FAD to the BONE

Santa Fe New Mexican - Healthy Living - - HEALTH INTEL -

Marco Canora, the chef-owner of Brodo in New York City — where cus­tomers line up to buy hot bone broth from a take­out win­dow for $10 a cup — calls bone broth the “su­per­food that never made it onto the list of su­per­foods.”

Tra­di­tional to cul­tures on ev­ery con­ti­nent, the mak­ing of rich, gelati­nous broths dates back to times when an­i­mals were slaugh­tered at home (or very nearby) and noth­ing went to waste. So that pot on the back of your grand­mother’s stove con­nects to an­other ris­ing foodie fad: us­ing up left­overs, byprod­ucts and the parts of an­i­mals and veg­eta­bles that don’t nor­mally get eaten.

But bone broth is more than a fad; it’s a tra­di­tion that’s be­ing re­dis­cov­ered. Its rich fla­vor has made it a standby for gen­er­a­tions of chefs, an es­sen­tial com­po­nent of the mother sauces that un­der­lie clas­sic cui­sine and the rea­son why restau­rant soups and stews of­ten taste bet­ter than those made at home.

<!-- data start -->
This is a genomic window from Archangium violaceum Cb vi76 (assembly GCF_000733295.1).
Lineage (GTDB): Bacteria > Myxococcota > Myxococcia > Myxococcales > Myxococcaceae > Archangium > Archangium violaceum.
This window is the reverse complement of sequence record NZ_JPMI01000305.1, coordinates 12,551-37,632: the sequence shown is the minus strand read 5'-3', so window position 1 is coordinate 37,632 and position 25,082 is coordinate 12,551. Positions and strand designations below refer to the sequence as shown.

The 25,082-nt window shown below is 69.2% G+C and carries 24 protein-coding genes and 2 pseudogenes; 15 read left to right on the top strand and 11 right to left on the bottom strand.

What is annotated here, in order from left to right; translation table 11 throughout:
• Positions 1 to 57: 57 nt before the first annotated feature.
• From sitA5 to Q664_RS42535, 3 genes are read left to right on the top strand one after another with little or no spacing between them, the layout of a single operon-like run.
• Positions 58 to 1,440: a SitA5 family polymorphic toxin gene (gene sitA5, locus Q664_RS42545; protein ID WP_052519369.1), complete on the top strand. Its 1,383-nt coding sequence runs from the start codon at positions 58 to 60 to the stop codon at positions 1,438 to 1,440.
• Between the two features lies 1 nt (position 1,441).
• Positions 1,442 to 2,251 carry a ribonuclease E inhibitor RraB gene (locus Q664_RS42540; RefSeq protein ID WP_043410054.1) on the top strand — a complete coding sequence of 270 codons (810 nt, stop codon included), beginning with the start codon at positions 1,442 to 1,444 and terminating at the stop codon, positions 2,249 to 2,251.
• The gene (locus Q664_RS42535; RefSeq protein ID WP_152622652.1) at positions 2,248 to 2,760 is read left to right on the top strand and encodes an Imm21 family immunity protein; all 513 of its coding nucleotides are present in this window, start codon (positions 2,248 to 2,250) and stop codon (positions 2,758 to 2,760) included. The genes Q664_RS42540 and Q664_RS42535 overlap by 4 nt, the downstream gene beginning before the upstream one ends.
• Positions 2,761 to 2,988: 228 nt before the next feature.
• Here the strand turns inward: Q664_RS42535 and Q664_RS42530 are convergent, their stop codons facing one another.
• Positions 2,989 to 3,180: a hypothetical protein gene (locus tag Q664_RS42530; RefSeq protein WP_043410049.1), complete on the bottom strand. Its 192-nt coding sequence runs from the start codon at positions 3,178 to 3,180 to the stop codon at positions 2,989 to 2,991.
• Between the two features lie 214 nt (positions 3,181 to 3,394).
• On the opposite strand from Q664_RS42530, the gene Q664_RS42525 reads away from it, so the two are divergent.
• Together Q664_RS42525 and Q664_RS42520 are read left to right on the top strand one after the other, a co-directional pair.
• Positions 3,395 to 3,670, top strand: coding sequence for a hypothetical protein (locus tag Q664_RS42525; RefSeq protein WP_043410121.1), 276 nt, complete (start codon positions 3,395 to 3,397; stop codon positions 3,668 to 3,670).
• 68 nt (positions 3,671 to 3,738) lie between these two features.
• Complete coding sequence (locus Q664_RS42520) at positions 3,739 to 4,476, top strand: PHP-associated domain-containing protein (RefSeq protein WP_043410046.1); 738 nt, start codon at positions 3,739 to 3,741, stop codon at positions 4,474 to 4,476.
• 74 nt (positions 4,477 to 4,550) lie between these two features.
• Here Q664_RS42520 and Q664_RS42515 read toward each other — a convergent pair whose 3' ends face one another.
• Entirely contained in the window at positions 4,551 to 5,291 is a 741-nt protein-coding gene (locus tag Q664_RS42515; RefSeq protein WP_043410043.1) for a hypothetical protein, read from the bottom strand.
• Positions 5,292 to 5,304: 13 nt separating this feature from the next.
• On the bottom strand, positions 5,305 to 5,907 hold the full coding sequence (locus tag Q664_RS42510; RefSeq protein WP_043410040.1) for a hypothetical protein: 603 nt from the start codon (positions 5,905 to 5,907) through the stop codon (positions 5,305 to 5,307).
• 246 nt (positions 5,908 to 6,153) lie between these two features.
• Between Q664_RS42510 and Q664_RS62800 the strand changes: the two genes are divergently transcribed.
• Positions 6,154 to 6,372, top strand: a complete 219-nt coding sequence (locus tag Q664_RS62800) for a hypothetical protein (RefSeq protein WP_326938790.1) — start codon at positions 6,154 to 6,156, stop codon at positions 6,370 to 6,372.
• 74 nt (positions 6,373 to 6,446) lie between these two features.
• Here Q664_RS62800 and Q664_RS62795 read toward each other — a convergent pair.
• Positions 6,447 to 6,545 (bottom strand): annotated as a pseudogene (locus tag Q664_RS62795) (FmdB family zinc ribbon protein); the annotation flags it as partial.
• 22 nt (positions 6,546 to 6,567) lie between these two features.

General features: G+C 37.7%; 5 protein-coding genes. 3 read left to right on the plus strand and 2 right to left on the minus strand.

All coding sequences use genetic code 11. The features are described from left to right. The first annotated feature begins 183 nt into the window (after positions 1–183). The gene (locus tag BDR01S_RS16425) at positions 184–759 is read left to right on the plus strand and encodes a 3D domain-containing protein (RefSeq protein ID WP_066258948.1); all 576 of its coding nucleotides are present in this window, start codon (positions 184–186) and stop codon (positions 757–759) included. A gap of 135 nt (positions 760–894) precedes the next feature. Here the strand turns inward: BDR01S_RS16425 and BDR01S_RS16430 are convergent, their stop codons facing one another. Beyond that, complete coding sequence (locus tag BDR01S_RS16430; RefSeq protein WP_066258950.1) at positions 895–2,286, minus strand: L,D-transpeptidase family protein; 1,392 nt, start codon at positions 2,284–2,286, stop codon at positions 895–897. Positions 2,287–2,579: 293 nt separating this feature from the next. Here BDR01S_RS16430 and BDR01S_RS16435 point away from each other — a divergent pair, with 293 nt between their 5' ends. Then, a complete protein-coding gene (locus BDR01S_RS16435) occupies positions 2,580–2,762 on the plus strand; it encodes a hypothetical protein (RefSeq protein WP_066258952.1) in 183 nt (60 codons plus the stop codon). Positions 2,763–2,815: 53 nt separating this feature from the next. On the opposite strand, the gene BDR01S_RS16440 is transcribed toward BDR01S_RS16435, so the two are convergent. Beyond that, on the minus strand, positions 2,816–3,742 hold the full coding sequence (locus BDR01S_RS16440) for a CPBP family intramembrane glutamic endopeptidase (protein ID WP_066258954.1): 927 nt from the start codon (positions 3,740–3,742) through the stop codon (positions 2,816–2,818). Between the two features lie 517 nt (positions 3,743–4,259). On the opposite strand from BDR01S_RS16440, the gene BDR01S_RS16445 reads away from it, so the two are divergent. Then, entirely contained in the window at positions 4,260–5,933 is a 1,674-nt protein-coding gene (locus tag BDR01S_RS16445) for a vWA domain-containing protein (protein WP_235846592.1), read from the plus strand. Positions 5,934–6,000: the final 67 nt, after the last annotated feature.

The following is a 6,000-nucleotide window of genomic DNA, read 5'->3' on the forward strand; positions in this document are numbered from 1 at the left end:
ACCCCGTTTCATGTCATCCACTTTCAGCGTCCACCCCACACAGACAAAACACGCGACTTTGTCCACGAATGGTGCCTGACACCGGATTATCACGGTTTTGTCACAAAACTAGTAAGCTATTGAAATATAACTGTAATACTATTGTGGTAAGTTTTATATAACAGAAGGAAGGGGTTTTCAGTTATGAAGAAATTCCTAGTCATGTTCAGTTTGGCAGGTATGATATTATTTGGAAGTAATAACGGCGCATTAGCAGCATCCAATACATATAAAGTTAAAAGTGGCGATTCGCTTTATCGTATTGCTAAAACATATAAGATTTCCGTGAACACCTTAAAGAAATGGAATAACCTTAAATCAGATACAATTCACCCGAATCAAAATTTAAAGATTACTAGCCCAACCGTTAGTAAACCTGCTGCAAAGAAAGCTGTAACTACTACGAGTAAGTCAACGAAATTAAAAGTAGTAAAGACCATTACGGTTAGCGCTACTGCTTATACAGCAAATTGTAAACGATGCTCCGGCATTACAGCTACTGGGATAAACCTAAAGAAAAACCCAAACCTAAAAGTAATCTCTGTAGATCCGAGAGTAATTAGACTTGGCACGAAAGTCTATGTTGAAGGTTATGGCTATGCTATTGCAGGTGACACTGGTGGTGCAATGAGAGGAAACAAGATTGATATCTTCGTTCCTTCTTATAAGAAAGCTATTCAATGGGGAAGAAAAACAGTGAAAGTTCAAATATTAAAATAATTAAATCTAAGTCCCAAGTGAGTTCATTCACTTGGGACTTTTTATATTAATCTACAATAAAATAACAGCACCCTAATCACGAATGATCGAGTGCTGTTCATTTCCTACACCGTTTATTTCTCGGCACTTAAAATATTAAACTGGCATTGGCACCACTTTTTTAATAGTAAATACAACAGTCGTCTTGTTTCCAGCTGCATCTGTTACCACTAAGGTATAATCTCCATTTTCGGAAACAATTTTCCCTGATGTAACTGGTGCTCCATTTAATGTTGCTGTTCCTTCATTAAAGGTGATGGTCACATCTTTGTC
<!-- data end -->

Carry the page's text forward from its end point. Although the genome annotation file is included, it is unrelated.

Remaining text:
It’s also a health food. The min­er­als and col­la­gen in broth made from large quan­ti­ties of chicken, beef, pork, lamb or fish bones con­trib­ute to its long­stand­ing rep­u­ta­tion as a cure for colds and stom­ach ail­ments, and its high level of eas­ily ab­sorbed cal­cium can be a boon for peo­ple who avoid dairy prod­ucts.

How does bone broth dif­fer from ev­ery­day stock — the kind sold in boxes and cans in the su­per­mar­ket? It’s stronger and thicker, with the high level of gelatin ex­tracted from the bones giv­ing it body and a char­ac­ter­is­tic jig­gle when cool. It can be cooked down even fur­ther into an al­most solid demi-glace, which can be frozen and re­con­sti­tuted with wa­ter when needed.

The rich broth is all about the bones, sim­mered in wa­ter for 24 to 48 hours, along with bits of meat, fat and aro­matic veg­eta­bles (such as car­rots, onions, cel­ery

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